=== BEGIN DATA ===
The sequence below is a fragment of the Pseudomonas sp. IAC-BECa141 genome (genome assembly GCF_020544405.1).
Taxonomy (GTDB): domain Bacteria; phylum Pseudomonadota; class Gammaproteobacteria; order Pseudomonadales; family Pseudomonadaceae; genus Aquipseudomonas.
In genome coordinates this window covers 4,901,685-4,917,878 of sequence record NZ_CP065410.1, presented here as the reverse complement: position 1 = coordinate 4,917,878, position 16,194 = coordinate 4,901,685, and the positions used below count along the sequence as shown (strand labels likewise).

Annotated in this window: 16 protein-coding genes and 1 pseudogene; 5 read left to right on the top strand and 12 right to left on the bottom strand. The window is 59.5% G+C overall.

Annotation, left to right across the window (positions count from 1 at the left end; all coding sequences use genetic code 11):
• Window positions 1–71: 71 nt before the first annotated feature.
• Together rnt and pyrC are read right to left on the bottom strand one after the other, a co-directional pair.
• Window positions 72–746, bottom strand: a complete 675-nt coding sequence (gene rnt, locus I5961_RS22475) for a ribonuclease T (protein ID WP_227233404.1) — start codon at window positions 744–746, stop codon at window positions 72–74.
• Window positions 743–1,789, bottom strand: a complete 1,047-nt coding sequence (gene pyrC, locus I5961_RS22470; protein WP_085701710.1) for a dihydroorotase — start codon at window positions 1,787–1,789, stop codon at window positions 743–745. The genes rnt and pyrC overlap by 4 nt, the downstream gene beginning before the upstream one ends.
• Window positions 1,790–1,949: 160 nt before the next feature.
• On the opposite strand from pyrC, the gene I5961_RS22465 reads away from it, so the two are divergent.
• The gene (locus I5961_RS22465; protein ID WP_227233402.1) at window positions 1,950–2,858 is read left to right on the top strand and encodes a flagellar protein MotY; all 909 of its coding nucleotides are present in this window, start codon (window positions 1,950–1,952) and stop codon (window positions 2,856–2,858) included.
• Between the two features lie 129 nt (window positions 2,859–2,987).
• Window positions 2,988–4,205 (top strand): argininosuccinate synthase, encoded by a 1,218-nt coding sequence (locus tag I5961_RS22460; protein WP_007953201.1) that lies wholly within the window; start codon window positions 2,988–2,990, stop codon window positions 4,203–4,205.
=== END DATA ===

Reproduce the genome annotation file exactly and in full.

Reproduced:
The sequence below is a fragment of the Pseudomonas sp. IAC-BECa141 genome (genome assembly GCF_020544405.1).
Taxonomy (GTDB): domain Bacteria; phylum Pseudomonadota; class Gammaproteobacteria; order Pseudomonadales; family Pseudomonadaceae; genus Aquipseudomonas.
In genome coordinates this window covers 4,901,685-4,917,878 of sequence record NZ_CP065410.1, presented here as the reverse complement: position 1 = coordinate 4,917,878, position 16,194 = coordinate 4,901,685, and the positions used below count along the sequence as shown (strand labels likewise).

Annotated in this window: 16 protein-coding genes and 1 pseudogene; 5 read left to right on the top strand and 12 right to left on the bottom strand. The window is 59.5% G+C overall.

Annotation, left to right across the window (positions count from 1 at the left end; all coding sequences use genetic code 11):
• Window positions 1–71: 71 nt before the first annotated feature.
• Together rnt and pyrC are read right to left on the bottom strand one after the other, a co-directional pair.
• Window positions 72–746, bottom strand: a complete 675-nt coding sequence (gene rnt, locus I5961_RS22475) for a ribonuclease T (protein ID WP_227233404.1) — start codon at window positions 744–746, stop codon at window positions 72–74.
• Window positions 743–1,789, bottom strand: a complete 1,047-nt coding sequence (gene pyrC, locus I5961_RS22470; protein WP_085701710.1) for a dihydroorotase — start codon at window positions 1,787–1,789, stop codon at window positions 743–745. The genes rnt and pyrC overlap by 4 nt, the downstream gene beginning before the upstream one ends.
• Window positions 1,790–1,949: 160 nt before the next feature.
• On the opposite strand from pyrC, the gene I5961_RS22465 reads away from it, so the two are divergent.
• The gene (locus I5961_RS22465; protein ID WP_227233402.1) at window positions 1,950–2,858 is read left to right on the top strand and encodes a flagellar protein MotY; all 909 of its coding nucleotides are present in this window, start codon (window positions 1,950–1,952) and stop codon (window positions 2,856–2,858) included.
• Between the two features lie 129 nt (window positions 2,859–2,987).
• Window positions 2,988–4,205 (top strand): argininosuccinate synthase, encoded by a 1,218-nt coding sequence (locus tag I5961_RS22460; protein WP_007953201.1) that lies wholly within the window; start codon window positions 2,988–2,990, stop codon window positions 4,203–4,205.